By Alex Macon – Published in Frontburner, D Magazine
Booming suburbs and a larger Latino population help tell the story of Dallas’ growth over the last decade.
The Dallas-Fort Worth region added more than 1.2 million residents over the last decade, growing its population by 20 percent since 2010, according to U.S. Census data released today. This was especially pronounced in the area’s northern suburbs. Collin and Denton counties, for example, each grew by more than 36 percent. Dallas grew by just under 9 percent in that same time period, although population growth in the city itself has comparatively stalled in the last couple years, with young professionals in particular migrating out to the burbs. The Dallas-Fort Worth-Arlington metropolitan statistical area remains the fourth largest in the country behind New York, Los Angeles, and Chicago.
There’s a lot to sift through here, and a lot that’s relevant to policymakers. Redistricting is the most immediate and obvious way this data will be applied, although it affects everything from federal funding to infrastructure planning. Many of the national trends identified by the U.S. Census Bureau—growing cities and suburbs, shrinking rural counties, increasing diversity—are evident in North Texas. We’ll look into what it all might mean in greater detail later. But here are some quick highlights zooming in on the broader Dallas area.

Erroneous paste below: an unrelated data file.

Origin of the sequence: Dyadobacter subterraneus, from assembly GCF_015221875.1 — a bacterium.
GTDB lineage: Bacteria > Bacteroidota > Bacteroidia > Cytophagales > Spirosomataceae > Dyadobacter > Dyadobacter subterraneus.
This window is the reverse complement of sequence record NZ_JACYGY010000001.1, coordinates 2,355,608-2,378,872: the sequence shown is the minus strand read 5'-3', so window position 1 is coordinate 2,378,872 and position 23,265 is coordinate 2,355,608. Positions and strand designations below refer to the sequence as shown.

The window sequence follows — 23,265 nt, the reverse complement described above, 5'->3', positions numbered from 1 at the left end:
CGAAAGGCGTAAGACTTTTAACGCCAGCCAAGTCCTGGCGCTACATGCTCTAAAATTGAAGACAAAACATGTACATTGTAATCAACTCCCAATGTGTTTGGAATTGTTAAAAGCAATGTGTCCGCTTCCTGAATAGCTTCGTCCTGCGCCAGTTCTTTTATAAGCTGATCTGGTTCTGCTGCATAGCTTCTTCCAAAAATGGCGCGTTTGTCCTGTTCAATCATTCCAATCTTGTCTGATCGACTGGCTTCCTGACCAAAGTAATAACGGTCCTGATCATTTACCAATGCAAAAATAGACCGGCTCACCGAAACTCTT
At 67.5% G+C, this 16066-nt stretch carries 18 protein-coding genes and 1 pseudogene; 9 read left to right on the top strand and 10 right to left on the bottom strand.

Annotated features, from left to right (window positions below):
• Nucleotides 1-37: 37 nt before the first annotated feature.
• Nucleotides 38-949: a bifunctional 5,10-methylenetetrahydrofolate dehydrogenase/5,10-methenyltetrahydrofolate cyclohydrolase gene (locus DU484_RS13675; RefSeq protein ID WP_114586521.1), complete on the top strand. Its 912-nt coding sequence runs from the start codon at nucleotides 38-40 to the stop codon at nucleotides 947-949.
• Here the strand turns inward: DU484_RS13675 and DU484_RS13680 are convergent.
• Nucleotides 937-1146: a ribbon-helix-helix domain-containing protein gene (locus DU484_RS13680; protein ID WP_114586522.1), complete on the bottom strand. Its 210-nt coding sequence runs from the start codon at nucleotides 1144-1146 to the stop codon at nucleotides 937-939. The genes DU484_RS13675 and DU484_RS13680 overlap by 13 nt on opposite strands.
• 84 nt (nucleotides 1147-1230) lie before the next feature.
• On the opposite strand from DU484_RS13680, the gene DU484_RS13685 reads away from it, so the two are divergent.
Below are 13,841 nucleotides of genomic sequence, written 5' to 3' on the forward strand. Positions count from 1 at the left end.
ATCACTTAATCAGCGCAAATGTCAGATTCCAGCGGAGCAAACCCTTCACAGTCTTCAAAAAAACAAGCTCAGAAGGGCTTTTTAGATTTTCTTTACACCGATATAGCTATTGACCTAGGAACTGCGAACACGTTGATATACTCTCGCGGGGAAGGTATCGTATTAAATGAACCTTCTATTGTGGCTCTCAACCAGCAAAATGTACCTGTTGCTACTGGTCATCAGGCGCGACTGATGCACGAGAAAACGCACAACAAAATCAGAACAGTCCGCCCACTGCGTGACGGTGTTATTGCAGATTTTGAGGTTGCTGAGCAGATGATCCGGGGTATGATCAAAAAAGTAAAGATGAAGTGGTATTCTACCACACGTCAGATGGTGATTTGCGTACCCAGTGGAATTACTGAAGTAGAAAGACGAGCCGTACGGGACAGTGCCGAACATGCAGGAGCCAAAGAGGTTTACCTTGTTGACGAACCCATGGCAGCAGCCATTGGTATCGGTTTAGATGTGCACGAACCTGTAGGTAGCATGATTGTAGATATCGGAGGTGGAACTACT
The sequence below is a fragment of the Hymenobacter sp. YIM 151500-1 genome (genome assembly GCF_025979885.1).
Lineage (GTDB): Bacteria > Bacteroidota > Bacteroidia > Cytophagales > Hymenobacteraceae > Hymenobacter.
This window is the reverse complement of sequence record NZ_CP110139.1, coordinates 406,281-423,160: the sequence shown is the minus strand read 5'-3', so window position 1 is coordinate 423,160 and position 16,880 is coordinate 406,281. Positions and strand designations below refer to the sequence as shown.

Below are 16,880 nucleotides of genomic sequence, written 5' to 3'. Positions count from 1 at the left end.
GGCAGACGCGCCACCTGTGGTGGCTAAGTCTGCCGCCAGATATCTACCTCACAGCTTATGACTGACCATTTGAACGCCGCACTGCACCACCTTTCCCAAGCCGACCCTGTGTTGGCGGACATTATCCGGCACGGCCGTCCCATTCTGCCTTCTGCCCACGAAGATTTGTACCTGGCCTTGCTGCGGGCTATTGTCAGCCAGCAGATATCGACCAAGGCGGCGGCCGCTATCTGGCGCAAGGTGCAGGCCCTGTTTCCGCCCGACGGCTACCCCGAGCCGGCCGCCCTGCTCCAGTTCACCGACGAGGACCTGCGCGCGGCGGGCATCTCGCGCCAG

North Texas Booming
While most of the region’s growth is happening in the suburbs (as we’ve written about before), the city of Dallas remains the ninth biggest in the country, and added about 100,000 residents over the last decade.
- City of Dallas Population: 1.3 million (+8.9 percent increase from 2010)
- Dallas County Population: 2.6 million (10.4 percent)
- Tarrant County: 2.1 million (16.7 percent)
- Collin County: 1.1 million (36.1 percent)
- Denton County: 906,000 (36.8 percent)
- Kaufman County: 145,000 (40.6 percent)
- Rockwall County: 108,000 (37.6 percent)
North Texas is also becoming more diverse, due largely to a growing number of Latino residents. Collin County, in particular, also added a lot of Asian residents. The Census has a metric it calls the Diversity Index, used “to measure the probability that two people chosen at random will be from different ethnic groups.” Dallas County’s Diversity Index of 70.7 percent is the second-highest in the state.
First reported by Frontburner, D Magazine. Read More…